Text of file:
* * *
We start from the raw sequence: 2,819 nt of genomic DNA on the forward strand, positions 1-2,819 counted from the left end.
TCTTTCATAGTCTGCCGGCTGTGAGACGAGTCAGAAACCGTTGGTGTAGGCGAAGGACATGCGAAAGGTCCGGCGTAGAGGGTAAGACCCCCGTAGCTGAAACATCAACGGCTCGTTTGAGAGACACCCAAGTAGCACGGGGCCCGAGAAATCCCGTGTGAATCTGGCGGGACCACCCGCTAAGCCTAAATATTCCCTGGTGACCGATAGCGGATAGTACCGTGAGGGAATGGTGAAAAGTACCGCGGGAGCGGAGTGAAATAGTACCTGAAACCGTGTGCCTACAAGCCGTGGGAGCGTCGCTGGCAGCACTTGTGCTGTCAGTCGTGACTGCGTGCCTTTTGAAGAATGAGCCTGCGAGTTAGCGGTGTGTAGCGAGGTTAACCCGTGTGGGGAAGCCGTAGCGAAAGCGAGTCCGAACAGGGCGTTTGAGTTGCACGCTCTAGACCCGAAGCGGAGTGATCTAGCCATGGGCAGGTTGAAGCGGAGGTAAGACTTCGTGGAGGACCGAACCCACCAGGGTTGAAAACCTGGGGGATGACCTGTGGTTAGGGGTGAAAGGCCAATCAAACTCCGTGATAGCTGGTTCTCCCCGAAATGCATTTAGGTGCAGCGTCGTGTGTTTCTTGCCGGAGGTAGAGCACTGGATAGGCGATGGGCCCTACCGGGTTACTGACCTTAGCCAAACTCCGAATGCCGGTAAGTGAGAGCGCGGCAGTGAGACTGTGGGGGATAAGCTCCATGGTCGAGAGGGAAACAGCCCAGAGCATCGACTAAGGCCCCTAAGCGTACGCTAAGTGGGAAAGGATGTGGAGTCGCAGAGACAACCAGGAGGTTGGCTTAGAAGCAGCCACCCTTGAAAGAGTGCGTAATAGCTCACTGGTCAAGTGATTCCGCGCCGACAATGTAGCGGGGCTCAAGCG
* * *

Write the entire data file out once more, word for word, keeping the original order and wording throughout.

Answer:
We start from the raw sequence: 2,819 nt of genomic DNA on the forward strand, positions 1-2,819 counted from the left end.
TCTTTCATAGTCTGCCGGCTGTGAGACGAGTCAGAAACCGTTGGTGTAGGCGAAGGACATGCGAAAGGTCCGGCGTAGAGGGTAAGACCCCCGTAGCTGAAACATCAACGGCTCGTTTGAGAGACACCCAAGTAGCACGGGGCCCGAGAAATCCCGTGTGAATCTGGCGGGACCACCCGCTAAGCCTAAATATTCCCTGGTGACCGATAGCGGATAGTACCGTGAGGGAATGGTGAAAAGTACCGCGGGAGCGGAGTGAAATAGTACCTGAAACCGTGTGCCTACAAGCCGTGGGAGCGTCGCTGGCAGCACTTGTGCTGTCAGTCGTGACTGCGTGCCTTTTGAAGAATGAGCCTGCGAGTTAGCGGTGTGTAGCGAGGTTAACCCGTGTGGGGAAGCCGTAGCGAAAGCGAGTCCGAACAGGGCGTTTGAGTTGCACGCTCTAGACCCGAAGCGGAGTGATCTAGCCATGGGCAGGTTGAAGCGGAGGTAAGACTTCGTGGAGGACCGAACCCACCAGGGTTGAAAACCTGGGGGATGACCTGTGGTTAGGGGTGAAAGGCCAATCAAACTCCGTGATAGCTGGTTCTCCCCGAAATGCATTTAGGTGCAGCGTCGTGTGTTTCTTGCCGGAGGTAGAGCACTGGATAGGCGATGGGCCCTACCGGGTTACTGACCTTAGCCAAACTCCGAATGCCGGTAAGTGAGAGCGCGGCAGTGAGACTGTGGGGGATAAGCTCCATGGTCGAGAGGGAAACAGCCCAGAGCATCGACTAAGGCCCCTAAGCGTACGCTAAGTGGGAAAGGATGTGGAGTCGCAGAGACAACCAGGAGGTTGGCTTAGAAGCAGCCACCCTTGAAAGAGTGCGTAATAGCTCACTGGTCAAGTGATTCCGCGCCGACAATGTAGCGGGGCTCAAGCG